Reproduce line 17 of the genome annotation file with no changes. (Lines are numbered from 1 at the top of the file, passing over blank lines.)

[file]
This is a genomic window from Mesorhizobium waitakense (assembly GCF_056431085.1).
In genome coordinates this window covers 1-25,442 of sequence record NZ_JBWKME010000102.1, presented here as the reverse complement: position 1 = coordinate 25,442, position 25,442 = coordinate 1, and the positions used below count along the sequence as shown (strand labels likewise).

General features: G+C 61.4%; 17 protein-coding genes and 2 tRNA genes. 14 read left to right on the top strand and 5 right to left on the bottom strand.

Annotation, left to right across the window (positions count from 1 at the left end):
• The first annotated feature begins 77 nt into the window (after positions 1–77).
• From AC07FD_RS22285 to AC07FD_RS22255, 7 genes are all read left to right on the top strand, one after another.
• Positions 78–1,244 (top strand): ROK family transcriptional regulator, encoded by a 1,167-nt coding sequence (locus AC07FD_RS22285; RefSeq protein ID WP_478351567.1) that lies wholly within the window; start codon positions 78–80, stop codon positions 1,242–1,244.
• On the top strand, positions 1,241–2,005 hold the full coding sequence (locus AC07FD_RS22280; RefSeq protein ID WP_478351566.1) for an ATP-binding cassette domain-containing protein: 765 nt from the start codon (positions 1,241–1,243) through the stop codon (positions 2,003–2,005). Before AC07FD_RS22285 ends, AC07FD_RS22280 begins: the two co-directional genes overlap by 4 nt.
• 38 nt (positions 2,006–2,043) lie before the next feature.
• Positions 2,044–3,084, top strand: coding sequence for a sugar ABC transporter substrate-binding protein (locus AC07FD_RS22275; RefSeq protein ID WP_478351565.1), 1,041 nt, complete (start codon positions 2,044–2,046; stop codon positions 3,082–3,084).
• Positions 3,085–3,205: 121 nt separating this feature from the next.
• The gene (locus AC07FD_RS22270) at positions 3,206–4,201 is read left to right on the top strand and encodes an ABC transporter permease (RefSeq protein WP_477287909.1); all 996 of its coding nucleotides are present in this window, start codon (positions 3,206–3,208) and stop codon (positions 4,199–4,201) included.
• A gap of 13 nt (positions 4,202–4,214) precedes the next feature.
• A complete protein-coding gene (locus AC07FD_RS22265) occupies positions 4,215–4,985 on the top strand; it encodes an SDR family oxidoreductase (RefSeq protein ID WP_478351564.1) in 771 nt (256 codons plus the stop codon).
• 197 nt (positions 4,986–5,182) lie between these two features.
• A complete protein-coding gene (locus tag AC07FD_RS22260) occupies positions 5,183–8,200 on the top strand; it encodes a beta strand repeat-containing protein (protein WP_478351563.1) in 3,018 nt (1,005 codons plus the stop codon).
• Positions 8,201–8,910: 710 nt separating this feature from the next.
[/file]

• Positions 8,201–8,910: 710 nt separating this feature from the next.